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Collins Injera has increased his social media following by posting photos and videos of him cooking. PHOTO/Injera/Twitter


What next after active days are gone? Athletes ponder in NOCK webinar

NAIROBI, Kenya, Jun 4 – Can sportspersons still earn from their status as champion even long after their active days are gone?

That is the question that most are left with in a fast-changing world, spurn around by the ever-evolving social media and the urge for brands to use sociable figures to sell their products using means other than the traditional advertising on radio, television and print.

The National Olympic Committee of Kenya (NOCK) in another of its webinar series on Thursday night tackled this sticky and un-ignorable issue as they sought to find ways in which athletes can turn their status as champions into stars, and eventually brands to secure their futures financially.

Moderated by Citizen TV Sports Editor Mike Okinyi, the panel that included IMG Chief Executive Peter Gacheru, Kenya Sevens star Collins Injera and 2014 Commonwealth Games 5,000m champion Mercy Cherono delved on the issue, with awareness raised for fellow athletes that it is time to look at themselves beyond their active years.

“We have big champions, but remove them from the field and you will find that people will not buy something because they said,” posed Gacheru as he explained how athletes fade into oblivion once their days competing end.

-Popularity collapse-

Most athletes have seen their popularity collapse after their careers hit the sunset days and a huge number are forgotten quicker than they rose to fame.

Most do not leverage on the popularity they gained during their active days to ensure they continue earning from their yester year victories even when they long remain distant memories.

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Currently, very few athletes have gained marketing value away from the sport with the most notable being Marathon world record holder Eliud Kipchoge who is the Isuzu Brand Ambassador while his name was used for a week by Safaricom as the M-Pesa logo after breaking the two hour marathon barrier.

Other than that, very few sportsmen have translated their popularity on the field to off it to earn endorsements, different from what we see from the outside world.

“Athletes need to start growing themselves to go beyond being a star and they need to continue making money in the years after their careers are over,” Gacheru further said.

-Make use of the media-

He went on to further urge the sportsmen to make use of traditional and social media to put themselves up for visibility and ensure the numbers that cheer them on the field or track translate to financial worth with brands fighting to have them promote their products.

“Media is your friend and it will make you known. Do those interviews, be out there,” Gacheru urged athletes.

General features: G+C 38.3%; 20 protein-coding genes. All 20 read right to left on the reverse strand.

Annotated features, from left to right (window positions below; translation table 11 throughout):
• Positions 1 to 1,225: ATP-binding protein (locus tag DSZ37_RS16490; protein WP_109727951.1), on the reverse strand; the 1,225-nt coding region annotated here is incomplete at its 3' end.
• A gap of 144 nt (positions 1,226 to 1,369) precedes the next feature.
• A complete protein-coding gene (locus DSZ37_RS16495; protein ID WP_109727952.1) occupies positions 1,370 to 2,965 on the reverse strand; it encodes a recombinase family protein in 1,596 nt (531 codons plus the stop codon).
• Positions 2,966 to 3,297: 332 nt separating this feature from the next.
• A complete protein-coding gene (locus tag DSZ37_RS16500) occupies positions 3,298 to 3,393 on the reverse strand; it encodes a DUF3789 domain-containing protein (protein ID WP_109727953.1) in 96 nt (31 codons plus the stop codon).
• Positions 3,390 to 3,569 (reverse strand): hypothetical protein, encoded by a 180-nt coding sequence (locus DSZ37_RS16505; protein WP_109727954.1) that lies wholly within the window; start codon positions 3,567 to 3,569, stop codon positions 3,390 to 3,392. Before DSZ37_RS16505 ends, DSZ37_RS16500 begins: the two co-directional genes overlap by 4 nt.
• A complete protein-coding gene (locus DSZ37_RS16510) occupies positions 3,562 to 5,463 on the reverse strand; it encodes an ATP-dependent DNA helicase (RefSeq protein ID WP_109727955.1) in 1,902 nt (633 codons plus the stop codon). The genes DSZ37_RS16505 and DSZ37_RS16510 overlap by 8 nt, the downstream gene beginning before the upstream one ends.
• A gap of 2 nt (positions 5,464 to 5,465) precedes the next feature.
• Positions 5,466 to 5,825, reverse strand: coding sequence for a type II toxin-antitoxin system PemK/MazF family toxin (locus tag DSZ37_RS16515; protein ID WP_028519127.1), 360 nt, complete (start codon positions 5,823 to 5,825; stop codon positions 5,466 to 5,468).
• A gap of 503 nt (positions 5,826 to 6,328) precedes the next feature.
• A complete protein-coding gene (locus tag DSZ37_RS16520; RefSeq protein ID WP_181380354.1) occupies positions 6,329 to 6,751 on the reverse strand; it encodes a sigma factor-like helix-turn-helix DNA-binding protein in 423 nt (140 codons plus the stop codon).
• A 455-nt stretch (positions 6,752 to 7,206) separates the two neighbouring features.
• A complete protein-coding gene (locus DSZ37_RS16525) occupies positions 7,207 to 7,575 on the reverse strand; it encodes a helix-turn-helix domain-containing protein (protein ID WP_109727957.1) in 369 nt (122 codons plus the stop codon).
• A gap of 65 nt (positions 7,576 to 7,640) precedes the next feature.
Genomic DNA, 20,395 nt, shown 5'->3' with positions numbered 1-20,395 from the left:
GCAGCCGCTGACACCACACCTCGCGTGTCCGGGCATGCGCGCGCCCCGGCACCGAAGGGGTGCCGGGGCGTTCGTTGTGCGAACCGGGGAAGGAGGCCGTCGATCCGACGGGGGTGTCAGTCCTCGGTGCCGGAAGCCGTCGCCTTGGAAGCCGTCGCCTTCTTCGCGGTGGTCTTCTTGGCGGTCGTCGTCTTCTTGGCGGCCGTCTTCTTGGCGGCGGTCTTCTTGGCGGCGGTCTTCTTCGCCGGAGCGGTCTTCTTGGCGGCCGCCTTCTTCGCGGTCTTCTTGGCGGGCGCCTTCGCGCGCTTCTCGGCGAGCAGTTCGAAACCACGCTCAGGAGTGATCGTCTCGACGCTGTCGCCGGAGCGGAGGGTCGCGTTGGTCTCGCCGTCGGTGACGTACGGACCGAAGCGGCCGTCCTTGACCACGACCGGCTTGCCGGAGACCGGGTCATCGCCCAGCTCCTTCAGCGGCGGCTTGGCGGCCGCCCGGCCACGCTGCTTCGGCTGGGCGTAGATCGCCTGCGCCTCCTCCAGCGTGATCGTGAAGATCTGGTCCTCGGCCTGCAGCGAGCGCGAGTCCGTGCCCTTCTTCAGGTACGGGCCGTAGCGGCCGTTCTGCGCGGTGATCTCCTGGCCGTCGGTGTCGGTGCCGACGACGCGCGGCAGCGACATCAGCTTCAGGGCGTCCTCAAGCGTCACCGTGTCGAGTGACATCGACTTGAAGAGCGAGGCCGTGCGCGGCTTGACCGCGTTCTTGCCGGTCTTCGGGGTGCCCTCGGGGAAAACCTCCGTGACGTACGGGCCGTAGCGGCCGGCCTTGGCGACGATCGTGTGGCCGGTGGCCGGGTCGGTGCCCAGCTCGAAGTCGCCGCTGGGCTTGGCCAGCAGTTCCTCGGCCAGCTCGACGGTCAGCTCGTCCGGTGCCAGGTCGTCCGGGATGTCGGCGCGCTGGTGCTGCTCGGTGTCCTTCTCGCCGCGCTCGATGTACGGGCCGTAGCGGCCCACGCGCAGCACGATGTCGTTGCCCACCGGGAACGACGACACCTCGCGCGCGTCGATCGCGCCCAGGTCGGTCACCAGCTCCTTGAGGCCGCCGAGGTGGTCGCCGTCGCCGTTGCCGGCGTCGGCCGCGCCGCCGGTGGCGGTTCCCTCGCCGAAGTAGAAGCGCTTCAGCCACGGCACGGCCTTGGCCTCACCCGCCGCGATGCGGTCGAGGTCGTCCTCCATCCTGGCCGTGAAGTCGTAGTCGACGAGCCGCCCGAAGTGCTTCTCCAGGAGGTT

But, both Injera and Cherono have agreed that Kenyan sportsmen need to have better media training as most shy off from interviews and media appearances which they view as ‘disturbance’ and fail to look at it as a marketing tool.

“We need to get used to the cameras and also get to learn more about communication because that’s what hinders most athletes from being out there. Sometimes they are shy to talk or do not know how to express themselves,” Cherono posed.

His sentiments were shared by Injera who noted; “We need more media training and with that, we will now how to handle situations better. It doesn’t come naturally. If we had management teams who will work to package us better, then that’s good.”

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“It is difficult for an athlete to train and focus on keeping his performance at peak and at the same time worry about building his brand. If we had managers coming in early and identifying sportsmen then start building them from down, it would be better,” further stated Injera, the second top try scorer in World Rugby Sevens history.

-Build social media profile-

With the advent of social media, athletes have now been encouraged to start building their brands from early enough to make sure they are visible to the public consistently.

“Social media was first seen as a social thing on the side and more or less like a distraction. It is time our federations embrace it and train our athletes on it. We need to stay sharp and focused, we need to create content, tell people about things that we are doing beyond the field.”

“It’s just the same way you talk to your friends. If you want to be a star today, you cannot be away from social media. Engage with people, remind them that you exist,” further advised the sports marketing guru.

Injera has meanwhile started reaping the benefits of his social media activity having landed several influencer roles.

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